So many of the episodes are fan favorites, such as “Hash” in which Wojo brings in brownies made by his girlfriend and the detectives eat them not knowing that they’re laced with pot, and “Werewolf” in which Kenneth Tigar brilliantly plays Stefan Kopeckne who believes he’s, well, a werewolf (he comes back in an episode in a later season as the same character, this time believing he’s possessed by a demon). All of the episodes are quotable. My personal favorites (that I watch over and over again online) are “Smog Alert”, “Rain”, “Hair”, “Group Home”, and “Bus Stop”. And of course, “Jack Soo, a Retrospective” is a touching, out of character episode reflecting on Jack Soo and the character of Nick Yemana after Jack Soo passed away from cancer. When they raise their coffee mugs to him in the end, it’s a guaranteed tear jerker.

Also, the last scene of the series is probably one of the best done in television. No gimmicks, no tricks, just turning off the light and closing the door.

The female cops were few and far between (Linda Lavin, June Gable, and Mari Gorman all did time at the 12th), but that never bothered me much. I’d rather have an all male cast than a woman shoehorned in just because they think they have to have a woman in there. Those cases never end well. (For the record, I didn’t care much for Linda Lavin’s Detective Janice Wentworth, but I did like June Gable’s Detective Maria Battista and Mari Gorman’s Officer Rosslyn Licori.) And not all of the serious material was handled well (“Rape” is an incredibly awkward and uncomfortable episode, even more so now because of just how differently things are handled and viewed now as opposed to how they were then).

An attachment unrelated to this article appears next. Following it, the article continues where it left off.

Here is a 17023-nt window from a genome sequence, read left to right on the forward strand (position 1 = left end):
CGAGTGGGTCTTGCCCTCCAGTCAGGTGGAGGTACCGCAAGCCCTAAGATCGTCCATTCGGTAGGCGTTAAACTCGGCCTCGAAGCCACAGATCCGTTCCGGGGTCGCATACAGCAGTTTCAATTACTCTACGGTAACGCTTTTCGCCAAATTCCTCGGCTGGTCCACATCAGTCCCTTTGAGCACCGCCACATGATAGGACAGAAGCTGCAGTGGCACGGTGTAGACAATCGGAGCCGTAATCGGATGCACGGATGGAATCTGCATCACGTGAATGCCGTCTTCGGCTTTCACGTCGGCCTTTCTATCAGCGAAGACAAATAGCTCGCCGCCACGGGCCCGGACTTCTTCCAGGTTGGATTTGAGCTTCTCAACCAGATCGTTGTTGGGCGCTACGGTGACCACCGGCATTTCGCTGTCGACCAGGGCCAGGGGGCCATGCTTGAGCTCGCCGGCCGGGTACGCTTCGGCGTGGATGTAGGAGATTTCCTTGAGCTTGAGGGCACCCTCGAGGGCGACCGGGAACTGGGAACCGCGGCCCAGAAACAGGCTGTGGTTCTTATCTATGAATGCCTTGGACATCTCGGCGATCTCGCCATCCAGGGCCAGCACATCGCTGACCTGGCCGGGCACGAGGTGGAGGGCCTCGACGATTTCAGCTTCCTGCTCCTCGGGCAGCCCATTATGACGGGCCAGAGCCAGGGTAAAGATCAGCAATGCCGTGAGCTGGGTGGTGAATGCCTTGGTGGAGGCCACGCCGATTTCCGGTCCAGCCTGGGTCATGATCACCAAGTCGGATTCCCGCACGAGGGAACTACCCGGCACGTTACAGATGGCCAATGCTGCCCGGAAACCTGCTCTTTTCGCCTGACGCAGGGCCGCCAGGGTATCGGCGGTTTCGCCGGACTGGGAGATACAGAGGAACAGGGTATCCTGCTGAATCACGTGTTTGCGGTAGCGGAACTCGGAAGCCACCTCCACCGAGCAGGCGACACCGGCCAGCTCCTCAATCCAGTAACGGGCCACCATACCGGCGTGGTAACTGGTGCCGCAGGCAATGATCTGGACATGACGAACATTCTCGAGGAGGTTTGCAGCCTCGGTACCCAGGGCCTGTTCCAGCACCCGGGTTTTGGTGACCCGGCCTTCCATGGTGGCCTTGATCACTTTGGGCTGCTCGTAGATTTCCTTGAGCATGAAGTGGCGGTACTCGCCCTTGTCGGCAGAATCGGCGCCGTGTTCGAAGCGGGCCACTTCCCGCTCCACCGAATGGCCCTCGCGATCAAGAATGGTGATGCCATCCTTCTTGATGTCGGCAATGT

But the shortcomings are easily overlooked (particularly if you just skip “Rape” all together, which hurts me to say it since Joyce Jameson is in it and I love her). Despite the 70’s suits and references, there’s a timeless quality to the stories and the jokes. Granted, you probably couldn’t take a bomb into a New York police department so easily today (it happened at least four times during the show that I can remember off of the top of my head), but we can relate to the budget cuts and the layoffs and trying to do right even if it is against the rules.

Not to mention the desire for a cup of coffee and a decent toilet.

 

Where I Watch It